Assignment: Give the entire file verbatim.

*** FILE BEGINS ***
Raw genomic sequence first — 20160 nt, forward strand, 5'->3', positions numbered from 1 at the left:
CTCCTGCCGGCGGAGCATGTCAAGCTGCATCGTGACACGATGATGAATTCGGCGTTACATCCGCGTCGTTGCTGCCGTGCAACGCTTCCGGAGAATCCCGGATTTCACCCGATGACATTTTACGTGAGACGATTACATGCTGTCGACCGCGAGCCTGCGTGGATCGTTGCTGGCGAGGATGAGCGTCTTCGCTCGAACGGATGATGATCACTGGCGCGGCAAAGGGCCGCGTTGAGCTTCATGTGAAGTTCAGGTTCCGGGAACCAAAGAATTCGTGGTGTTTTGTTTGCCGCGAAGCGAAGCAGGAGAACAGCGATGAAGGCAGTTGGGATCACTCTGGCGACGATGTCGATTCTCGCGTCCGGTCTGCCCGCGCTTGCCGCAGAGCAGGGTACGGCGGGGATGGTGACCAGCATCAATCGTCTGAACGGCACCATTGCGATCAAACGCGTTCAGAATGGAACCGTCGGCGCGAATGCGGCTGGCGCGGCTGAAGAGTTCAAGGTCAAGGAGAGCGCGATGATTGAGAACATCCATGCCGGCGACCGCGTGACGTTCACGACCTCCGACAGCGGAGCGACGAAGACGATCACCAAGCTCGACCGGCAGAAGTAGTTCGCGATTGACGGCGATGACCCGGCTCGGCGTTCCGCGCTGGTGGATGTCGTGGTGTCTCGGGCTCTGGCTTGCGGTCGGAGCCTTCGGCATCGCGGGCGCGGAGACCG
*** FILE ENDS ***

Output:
Raw genomic sequence first — 20160 nt, forward strand, 5'->3', positions numbered from 1 at the left:
CTCCTGCCGGCGGAGCATGTCAAGCTGCATCGTGACACGATGATGAATTCGGCGTTACATCCGCGTCGTTGCTGCCGTGCAACGCTTCCGGAGAATCCCGGATTTCACCCGATGACATTTTACGTGAGACGATTACATGCTGTCGACCGCGAGCCTGCGTGGATCGTTGCTGGCGAGGATGAGCGTCTTCGCTCGAACGGATGATGATCACTGGCGCGGCAAAGGGCCGCGTTGAGCTTCATGTGAAGTTCAGGTTCCGGGAACCAAAGAATTCGTGGTGTTTTGTTTGCCGCGAAGCGAAGCAGGAGAACAGCGATGAAGGCAGTTGGGATCACTCTGGCGACGATGTCGATTCTCGCGTCCGGTCTGCCCGCGCTTGCCGCAGAGCAGGGTACGGCGGGGATGGTGACCAGCATCAATCGTCTGAACGGCACCATTGCGATCAAACGCGTTCAGAATGGAACCGTCGGCGCGAATGCGGCTGGCGCGGCTGAAGAGTTCAAGGTCAAGGAGAGCGCGATGATTGAGAACATCCATGCCGGCGACCGCGTGACGTTCACGACCTCCGACAGCGGAGCGACGAAGACGATCACCAAGCTCGACCGGCAGAAGTAGTTCGCGATTGACGGCGATGACCCGGCTCGGCGTTCCGCGCTGGTGGATGTCGTGGTGTCTCGGGCTCTGGCTTGCGGTCGGAGCCTTCGGCATCGCGGGCGCGGAGACCG